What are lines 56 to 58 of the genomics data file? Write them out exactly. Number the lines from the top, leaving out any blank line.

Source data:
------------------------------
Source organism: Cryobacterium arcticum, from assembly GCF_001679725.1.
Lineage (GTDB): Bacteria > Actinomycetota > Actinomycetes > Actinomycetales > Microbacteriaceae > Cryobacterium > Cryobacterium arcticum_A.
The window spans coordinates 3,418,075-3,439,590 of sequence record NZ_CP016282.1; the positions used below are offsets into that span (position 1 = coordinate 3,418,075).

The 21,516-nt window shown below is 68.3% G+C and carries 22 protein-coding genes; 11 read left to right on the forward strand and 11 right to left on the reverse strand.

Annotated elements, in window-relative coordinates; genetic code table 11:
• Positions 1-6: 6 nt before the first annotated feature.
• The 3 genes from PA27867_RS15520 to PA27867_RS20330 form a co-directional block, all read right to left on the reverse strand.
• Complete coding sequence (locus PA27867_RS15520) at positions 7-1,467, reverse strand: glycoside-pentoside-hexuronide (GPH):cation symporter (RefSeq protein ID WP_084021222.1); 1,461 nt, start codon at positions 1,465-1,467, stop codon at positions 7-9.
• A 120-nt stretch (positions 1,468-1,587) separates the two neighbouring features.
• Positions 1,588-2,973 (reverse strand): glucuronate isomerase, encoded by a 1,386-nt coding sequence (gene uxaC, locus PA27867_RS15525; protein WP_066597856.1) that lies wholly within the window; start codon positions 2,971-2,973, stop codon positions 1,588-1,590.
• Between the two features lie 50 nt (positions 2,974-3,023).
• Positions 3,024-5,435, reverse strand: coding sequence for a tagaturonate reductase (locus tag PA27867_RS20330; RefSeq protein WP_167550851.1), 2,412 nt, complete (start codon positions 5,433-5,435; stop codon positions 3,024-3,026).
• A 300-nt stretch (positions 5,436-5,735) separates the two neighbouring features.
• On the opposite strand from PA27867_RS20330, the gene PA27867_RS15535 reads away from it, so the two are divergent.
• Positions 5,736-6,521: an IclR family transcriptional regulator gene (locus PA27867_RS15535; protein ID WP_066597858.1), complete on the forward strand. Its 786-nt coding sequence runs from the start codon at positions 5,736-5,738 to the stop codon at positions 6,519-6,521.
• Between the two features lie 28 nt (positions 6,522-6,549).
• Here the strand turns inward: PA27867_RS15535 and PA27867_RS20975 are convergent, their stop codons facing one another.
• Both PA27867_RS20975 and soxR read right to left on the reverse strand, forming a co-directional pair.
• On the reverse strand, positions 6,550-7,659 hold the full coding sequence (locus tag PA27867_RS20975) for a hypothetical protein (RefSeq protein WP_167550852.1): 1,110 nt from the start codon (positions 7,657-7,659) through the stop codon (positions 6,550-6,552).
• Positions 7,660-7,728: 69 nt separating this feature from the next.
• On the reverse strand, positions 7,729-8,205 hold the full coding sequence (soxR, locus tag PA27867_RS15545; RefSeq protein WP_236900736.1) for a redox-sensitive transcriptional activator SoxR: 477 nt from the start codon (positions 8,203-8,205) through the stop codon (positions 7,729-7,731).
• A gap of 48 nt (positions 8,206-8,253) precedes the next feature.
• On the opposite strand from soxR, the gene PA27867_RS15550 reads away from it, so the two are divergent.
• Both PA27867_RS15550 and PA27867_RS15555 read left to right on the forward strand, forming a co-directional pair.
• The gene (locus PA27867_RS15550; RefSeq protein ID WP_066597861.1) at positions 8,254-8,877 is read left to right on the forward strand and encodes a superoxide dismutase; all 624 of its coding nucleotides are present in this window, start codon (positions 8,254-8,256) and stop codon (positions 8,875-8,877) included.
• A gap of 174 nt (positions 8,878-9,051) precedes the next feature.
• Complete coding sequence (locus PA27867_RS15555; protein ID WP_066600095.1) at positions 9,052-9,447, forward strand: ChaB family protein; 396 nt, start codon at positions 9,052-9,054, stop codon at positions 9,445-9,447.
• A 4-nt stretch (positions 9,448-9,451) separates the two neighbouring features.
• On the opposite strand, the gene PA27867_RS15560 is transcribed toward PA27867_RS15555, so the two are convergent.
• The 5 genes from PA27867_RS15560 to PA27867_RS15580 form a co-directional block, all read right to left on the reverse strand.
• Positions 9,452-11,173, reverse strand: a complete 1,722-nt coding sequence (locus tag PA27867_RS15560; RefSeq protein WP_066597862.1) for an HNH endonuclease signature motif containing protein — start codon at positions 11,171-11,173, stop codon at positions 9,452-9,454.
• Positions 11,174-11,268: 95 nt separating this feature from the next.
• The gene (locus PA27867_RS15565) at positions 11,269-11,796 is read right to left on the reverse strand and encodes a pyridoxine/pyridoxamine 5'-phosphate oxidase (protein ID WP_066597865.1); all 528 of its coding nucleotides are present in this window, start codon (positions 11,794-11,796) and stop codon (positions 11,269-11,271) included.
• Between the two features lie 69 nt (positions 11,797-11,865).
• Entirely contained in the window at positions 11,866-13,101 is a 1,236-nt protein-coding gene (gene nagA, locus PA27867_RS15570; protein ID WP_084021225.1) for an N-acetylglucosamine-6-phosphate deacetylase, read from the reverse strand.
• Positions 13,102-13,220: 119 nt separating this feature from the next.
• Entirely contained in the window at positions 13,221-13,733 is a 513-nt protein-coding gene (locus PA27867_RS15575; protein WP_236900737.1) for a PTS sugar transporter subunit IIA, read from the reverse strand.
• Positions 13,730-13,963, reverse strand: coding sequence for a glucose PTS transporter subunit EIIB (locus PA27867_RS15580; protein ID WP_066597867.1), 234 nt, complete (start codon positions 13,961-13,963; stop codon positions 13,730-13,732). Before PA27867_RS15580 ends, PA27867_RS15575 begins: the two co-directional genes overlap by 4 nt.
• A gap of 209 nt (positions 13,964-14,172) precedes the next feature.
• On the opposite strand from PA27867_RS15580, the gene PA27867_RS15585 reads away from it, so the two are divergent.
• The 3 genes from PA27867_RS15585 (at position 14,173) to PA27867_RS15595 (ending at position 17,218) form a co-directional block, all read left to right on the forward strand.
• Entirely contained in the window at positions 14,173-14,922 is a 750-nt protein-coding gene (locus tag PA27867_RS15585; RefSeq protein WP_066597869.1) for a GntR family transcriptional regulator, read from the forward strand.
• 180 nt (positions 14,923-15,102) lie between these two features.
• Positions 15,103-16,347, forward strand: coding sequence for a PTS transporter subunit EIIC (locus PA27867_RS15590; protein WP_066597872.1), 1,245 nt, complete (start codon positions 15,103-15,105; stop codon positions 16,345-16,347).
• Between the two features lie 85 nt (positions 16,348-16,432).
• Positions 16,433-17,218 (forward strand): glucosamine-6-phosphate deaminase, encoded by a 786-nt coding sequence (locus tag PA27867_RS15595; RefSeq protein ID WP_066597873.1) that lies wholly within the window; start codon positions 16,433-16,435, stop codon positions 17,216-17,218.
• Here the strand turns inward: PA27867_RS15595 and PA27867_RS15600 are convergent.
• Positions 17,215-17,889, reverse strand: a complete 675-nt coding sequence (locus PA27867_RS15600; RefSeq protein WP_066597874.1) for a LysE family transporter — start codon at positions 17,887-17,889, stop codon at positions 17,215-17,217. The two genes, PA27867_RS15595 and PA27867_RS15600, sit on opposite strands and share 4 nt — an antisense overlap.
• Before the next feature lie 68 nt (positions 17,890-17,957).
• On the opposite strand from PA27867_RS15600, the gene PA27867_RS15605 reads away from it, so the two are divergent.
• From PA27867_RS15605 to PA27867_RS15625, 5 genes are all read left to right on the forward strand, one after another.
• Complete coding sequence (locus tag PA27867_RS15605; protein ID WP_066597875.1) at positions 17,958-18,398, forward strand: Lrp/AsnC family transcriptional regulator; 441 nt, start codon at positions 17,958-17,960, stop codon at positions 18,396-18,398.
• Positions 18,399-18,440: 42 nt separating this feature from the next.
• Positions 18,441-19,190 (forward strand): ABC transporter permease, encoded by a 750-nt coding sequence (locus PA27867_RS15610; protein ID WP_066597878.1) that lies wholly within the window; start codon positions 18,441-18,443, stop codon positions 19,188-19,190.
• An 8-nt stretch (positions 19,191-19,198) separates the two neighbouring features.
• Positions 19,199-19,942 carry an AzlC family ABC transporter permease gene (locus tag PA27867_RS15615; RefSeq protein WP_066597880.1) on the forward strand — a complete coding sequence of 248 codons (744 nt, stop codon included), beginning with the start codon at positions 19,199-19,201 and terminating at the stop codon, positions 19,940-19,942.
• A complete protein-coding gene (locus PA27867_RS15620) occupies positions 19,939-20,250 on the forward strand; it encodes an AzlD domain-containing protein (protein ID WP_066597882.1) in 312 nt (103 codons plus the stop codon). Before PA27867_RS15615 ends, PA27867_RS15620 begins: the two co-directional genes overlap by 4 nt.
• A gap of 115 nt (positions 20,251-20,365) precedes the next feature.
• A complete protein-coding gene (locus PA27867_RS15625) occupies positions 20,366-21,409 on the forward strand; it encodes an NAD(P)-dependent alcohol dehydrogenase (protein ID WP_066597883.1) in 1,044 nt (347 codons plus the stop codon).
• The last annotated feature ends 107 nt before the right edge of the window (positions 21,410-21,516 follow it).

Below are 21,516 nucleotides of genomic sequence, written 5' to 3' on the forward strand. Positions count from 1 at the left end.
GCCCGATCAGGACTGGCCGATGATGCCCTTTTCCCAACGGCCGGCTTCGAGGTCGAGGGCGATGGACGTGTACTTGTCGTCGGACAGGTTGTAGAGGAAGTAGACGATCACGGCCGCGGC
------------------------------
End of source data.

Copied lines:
• Positions 19,199-19,942 carry an AzlC family ABC transporter permease gene (locus tag PA27867_RS15615; RefSeq protein WP_066597880.1) on the forward strand — a complete coding sequence of 248 codons (744 nt, stop codon included), beginning with the start codon at positions 19,199-19,201 and terminating at the stop codon, positions 19,940-19,942.
• A complete protein-coding gene (locus PA27867_RS15620) occupies positions 19,939-20,250 on the forward strand; it encodes an AzlD domain-containing protein (protein ID WP_066597882.1) in 312 nt (103 codons plus the stop codon). Before PA27867_RS15615 ends, PA27867_RS15620 begins: the two co-directional genes overlap by 4 nt.
• A gap of 115 nt (positions 20,251-20,365) precedes the next feature.